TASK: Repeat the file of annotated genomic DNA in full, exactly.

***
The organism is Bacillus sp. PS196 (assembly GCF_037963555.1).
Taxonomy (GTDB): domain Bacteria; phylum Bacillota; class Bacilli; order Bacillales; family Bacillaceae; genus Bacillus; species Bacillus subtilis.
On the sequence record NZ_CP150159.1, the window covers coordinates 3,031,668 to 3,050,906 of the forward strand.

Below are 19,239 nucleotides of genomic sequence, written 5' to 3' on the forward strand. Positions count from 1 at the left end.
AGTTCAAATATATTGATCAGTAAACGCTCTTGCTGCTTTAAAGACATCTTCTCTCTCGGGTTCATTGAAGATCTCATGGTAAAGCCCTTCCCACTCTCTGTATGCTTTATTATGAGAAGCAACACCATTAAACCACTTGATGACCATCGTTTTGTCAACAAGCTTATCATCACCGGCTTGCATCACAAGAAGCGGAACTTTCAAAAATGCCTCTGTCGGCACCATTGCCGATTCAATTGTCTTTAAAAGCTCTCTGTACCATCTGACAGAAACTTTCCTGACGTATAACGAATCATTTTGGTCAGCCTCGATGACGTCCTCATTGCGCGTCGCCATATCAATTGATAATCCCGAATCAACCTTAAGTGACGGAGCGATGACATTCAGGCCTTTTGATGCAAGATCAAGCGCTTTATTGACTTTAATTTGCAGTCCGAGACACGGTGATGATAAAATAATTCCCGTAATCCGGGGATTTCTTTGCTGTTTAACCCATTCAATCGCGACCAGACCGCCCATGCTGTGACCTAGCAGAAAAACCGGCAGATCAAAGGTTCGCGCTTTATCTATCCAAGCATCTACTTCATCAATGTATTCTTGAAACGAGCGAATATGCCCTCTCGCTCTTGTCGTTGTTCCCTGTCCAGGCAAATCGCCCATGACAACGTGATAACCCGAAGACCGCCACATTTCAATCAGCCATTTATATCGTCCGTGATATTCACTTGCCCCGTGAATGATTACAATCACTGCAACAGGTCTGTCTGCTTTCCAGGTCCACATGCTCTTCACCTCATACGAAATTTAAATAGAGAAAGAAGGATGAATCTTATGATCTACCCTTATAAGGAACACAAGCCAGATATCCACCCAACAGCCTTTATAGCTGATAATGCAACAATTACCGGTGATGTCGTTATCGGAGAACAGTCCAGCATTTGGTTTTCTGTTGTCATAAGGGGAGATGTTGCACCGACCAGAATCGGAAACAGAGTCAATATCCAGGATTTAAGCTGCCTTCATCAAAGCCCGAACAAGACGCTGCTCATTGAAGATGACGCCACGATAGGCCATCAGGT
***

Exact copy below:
The organism is Bacillus sp. PS196 (assembly GCF_037963555.1).
Taxonomy (GTDB): domain Bacteria; phylum Bacillota; class Bacilli; order Bacillales; family Bacillaceae; genus Bacillus; species Bacillus subtilis.
On the sequence record NZ_CP150159.1, the window covers coordinates 3,031,668 to 3,050,906 of the forward strand.

Below are 19,239 nucleotides of genomic sequence, written 5' to 3' on the forward strand. Positions count from 1 at the left end.
AGTTCAAATATATTGATCAGTAAACGCTCTTGCTGCTTTAAAGACATCTTCTCTCTCGGGTTCATTGAAGATCTCATGGTAAAGCCCTTCCCACTCTCTGTATGCTTTATTATGAGAAGCAACACCATTAAACCACTTGATGACCATCGTTTTGTCAACAAGCTTATCATCACCGGCTTGCATCACAAGAAGCGGAACTTTCAAAAATGCCTCTGTCGGCACCATTGCCGATTCAATTGTCTTTAAAAGCTCTCTGTACCATCTGACAGAAACTTTCCTGACGTATAACGAATCATTTTGGTCAGCCTCGATGACGTCCTCATTGCGCGTCGCCATATCAATTGATAATCCCGAATCAACCTTAAGTGACGGAGCGATGACATTCAGGCCTTTTGATGCAAGATCAAGCGCTTTATTGACTTTAATTTGCAGTCCGAGACACGGTGATGATAAAATAATTCCCGTAATCCGGGGATTTCTTTGCTGTTTAACCCATTCAATCGCGACCAGACCGCCCATGCTGTGACCTAGCAGAAAAACCGGCAGATCAAAGGTTCGCGCTTTATCTATCCAAGCATCTACTTCATCAATGTATTCTTGAAACGAGCGAATATGCCCTCTCGCTCTTGTCGTTGTTCCCTGTCCAGGCAAATCGCCCATGACAACGTGATAACCCGAAGACCGCCACATTTCAATCAGCCATTTATATCGTCCGTGATATTCACTTGCCCCGTGAATGATTACAATCACTGCAACAGGTCTGTCTGCTTTCCAGGTCCACATGCTCTTCACCTCATACGAAATTTAAATAGAGAAAGAAGGATGAATCTTATGATCTACCCTTATAAGGAACACAAGCCAGATATCCACCCAACAGCCTTTATAGCTGATAATGCAACAATTACCGGTGATGTCGTTATCGGAGAACAGTCCAGCATTTGGTTTTCTGTTGTCATAAGGGGAGATGTTGCACCGACCAGAATCGGAAACAGAGTCAATATCCAGGATTTAAGCTGCCTTCATCAAAGCCCGAACAAGACGCTGCTCATTGAAGATGACGCCACGATAGGCCATCAGGT